Congressman Ron Paul
GLENN: We go to Ron Paul now. Ron Paul is the author of End The Fed which I have to tell you, Ron, a couple of years ago, let's say five years ago the people that were talking about the Federal Reserve were the geeks quite honestly. They were right, but they were geeks.
RON PAUL: Right.
GLENN: And now I think most Americans, while they don't, still don't understand the Fed, they at least now something's not right here.
RON PAUL: There's no doubt about it. I think that is reflected for the supportive for at least opening up the book, not so much to decide at the moment exactly what we should do with the Fed. But 75% of the American people now say that we, as a congress, have to at least, you know, have oversight, know what they're doing, how do they create money, who gets the benefit, what's the gimmick. And this has come about mainly because of the financial crisis, and I think this is all good, that people are paying attention to the Fed and it's a very important issue.
GLENN: Ron, I haven't read the book, and I apologize. I haven't read the book yet, but do you cover in there the selling of our treasuries back to ourselves?
RON PAUL: Not directly. Indirectly I talk about that, the monetization of debt.
RON PAUL: That is that congress has the license to spend and they don't have to be responsible, whether it's domestic or international spending, for whatever the congress wants. But, you know, there's a limited taxation, there's a limited borrowing. Taxation, the people will rebel. Borrowing, our interest rates will go high, too high. So the Fed is there to accommodate anybody who wants to spend too much and unfortunately conservatives and liberals want to spend too much.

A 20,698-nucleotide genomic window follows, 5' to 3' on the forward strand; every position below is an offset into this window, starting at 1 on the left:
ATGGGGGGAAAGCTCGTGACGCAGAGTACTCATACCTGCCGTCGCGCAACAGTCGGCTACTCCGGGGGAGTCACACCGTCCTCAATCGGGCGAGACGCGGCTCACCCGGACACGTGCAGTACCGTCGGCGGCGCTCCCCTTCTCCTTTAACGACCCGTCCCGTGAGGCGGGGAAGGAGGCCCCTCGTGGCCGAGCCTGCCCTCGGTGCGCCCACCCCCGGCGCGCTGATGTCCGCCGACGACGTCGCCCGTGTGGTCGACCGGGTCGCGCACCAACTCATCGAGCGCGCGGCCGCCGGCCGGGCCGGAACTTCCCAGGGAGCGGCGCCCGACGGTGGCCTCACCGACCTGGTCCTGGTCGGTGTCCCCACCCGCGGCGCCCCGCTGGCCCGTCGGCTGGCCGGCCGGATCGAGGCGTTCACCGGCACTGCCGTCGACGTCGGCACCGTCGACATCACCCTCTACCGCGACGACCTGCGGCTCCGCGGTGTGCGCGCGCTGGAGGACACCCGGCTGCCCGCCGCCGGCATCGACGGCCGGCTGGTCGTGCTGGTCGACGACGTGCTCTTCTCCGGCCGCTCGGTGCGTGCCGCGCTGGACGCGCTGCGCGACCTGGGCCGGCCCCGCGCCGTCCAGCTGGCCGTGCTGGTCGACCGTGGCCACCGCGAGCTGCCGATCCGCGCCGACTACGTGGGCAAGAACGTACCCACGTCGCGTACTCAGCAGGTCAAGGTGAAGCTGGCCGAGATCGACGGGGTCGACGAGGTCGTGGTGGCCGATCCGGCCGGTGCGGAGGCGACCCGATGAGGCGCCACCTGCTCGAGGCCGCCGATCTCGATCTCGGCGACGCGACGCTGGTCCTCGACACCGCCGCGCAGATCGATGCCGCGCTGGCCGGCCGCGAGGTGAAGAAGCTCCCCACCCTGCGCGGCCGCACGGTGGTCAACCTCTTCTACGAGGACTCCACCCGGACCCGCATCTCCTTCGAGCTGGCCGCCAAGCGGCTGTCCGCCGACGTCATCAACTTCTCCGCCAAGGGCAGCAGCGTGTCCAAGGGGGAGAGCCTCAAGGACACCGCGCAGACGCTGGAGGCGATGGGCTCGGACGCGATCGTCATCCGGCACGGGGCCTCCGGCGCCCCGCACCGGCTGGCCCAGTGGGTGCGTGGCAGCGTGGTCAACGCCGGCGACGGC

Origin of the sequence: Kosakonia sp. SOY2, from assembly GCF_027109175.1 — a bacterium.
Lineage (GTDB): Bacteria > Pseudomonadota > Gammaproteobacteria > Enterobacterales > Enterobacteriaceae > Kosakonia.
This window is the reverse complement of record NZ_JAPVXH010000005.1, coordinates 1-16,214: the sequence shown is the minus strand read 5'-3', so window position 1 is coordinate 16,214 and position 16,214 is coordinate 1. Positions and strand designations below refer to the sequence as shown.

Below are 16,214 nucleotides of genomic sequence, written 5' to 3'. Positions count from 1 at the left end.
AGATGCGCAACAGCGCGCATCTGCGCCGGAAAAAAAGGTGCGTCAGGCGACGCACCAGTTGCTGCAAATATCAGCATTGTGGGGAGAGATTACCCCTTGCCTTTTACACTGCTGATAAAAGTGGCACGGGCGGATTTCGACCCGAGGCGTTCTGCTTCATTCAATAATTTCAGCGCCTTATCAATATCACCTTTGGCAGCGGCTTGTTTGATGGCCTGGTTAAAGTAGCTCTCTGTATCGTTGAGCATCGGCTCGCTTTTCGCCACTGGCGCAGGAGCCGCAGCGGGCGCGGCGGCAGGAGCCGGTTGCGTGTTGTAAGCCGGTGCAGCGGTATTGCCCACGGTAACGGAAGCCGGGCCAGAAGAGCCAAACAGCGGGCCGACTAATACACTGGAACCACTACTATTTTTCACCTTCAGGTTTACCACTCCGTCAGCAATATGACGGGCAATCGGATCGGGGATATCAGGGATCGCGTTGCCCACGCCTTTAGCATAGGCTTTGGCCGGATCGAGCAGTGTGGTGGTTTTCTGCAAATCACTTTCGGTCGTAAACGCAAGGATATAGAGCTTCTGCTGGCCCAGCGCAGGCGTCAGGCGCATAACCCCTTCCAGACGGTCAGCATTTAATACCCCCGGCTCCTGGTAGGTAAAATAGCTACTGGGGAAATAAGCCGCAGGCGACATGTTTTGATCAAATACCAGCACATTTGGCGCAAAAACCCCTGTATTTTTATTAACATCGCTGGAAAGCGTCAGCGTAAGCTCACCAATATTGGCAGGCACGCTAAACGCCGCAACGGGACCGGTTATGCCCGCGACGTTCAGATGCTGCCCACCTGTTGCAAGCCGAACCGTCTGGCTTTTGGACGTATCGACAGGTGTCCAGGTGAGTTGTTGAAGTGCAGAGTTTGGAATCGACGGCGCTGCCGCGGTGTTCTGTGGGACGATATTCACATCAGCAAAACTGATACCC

RON PAUL: So the Fed buys these treasury bills, but they create the money out of thin air and then the federal -- then the treasury has to pay interest on those bills.
GLENN: Can we get Ben Bernanke at all on something like when he was testifying in front of congress and they said will you, will you monetize the debt, and he said no, we will not. They have, and I have the treasury bill numbers. They have sold our debt. I think it was, what, $5 or $7 billion, something like that. They sold our debt just recently. It sold to a third party. Seven days later we purchased it back. The Fed bought it back. So while they're not directly monetizing, they are not selling it to themselves, they did suspiciously sell it to somebody to hold for five to seven days and then they just bought it back.
RON PAUL: Yeah, and that's well known. They are called repurchase agreements. It's all in the gimmickry and why they do it and when they do it. But overall they have promised when the crisis hit that they would buy up, which means monetizing $300 billion worth. And they are in the process. They are about finished with that. But when he was before the committee the last time, I brought that to his attention. I said, you are not going to monetize the debt. But then I pointed out that that very week he had bought $50 billion in one week. Last week they bought $48 billion of either housing securities or treasury debt. And I said, as soon as you use up that $300 billion that you promised you would buy, if you don't, interest rates are going to skyrocket. There's no way he's going to quit buying debt because the foreigners are buying a lot less right now.